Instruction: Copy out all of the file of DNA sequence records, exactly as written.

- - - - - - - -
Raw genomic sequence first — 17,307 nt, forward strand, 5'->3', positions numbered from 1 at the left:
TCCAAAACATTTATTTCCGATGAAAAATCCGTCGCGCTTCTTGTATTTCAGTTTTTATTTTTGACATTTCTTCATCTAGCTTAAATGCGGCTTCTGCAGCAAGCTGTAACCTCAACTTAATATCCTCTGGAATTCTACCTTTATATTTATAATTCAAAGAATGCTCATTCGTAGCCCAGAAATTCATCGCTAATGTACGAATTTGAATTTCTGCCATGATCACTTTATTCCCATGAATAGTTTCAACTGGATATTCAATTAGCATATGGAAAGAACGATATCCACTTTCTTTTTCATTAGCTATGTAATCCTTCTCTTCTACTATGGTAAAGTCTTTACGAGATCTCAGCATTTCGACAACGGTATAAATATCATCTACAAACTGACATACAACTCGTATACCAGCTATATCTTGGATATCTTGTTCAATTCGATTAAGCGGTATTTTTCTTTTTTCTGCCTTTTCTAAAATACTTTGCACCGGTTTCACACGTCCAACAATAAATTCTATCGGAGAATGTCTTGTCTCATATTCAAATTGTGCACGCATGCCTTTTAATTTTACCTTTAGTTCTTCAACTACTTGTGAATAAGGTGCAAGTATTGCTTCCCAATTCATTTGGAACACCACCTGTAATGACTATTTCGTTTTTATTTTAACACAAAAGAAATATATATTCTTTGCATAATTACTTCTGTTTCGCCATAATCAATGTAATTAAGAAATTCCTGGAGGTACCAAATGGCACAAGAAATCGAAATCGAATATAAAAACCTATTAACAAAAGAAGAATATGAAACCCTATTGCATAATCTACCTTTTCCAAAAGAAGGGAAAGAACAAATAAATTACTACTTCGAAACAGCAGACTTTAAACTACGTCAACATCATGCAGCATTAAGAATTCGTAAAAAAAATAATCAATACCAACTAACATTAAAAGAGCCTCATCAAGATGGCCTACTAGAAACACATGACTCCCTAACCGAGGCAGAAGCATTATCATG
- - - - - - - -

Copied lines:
Raw genomic sequence first — 17,307 nt, forward strand, 5'->3', positions numbered from 1 at the left:
TCCAAAACATTTATTTCCGATGAAAAATCCGTCGCGCTTCTTGTATTTCAGTTTTTATTTTTGACATTTCTTCATCTAGCTTAAATGCGGCTTCTGCAGCAAGCTGTAACCTCAACTTAATATCCTCTGGAATTCTACCTTTATATTTATAATTCAAAGAATGCTCATTCGTAGCCCAGAAATTCATCGCTAATGTACGAATTTGAATTTCTGCCATGATCACTTTATTCCCATGAATAGTTTCAACTGGATATTCAATTAGCATATGGAAAGAACGATATCCACTTTCTTTTTCATTAGCTATGTAATCCTTCTCTTCTACTATGGTAAAGTCTTTACGAGATCTCAGCATTTCGACAACGGTATAAATATCATCTACAAACTGACATACAACTCGTATACCAGCTATATCTTGGATATCTTGTTCAATTCGATTAAGCGGTATTTTTCTTTTTTCTGCCTTTTCTAAAATACTTTGCACCGGTTTCACACGTCCAACAATAAATTCTATCGGAGAATGTCTTGTCTCATATTCAAATTGTGCACGCATGCCTTTTAATTTTACCTTTAGTTCTTCAACTACTTGTGAATAAGGTGCAAGTATTGCTTCCCAATTCATTTGGAACACCACCTGTAATGACTATTTCGTTTTTATTTTAACACAAAAGAAATATATATTCTTTGCATAATTACTTCTGTTTCGCCATAATCAATGTAATTAAGAAATTCCTGGAGGTACCAAATGGCACAAGAAATCGAAATCGAATATAAAAACCTATTAACAAAAGAAGAATATGAAACCCTATTGCATAATCTACCTTTTCCAAAAGAAGGGAAAGAACAAATAAATTACTACTTCGAAACAGCAGACTTTAAACTACGTCAACATCATGCAGCATTAAGAATTCGTAAAAAAAATAATCAATACCAACTAACATTAAAAGAGCCTCATCAAGATGGCCTACTAGAAACACATGACTCCCTAACCGAGGCAGAAGCATTATCATG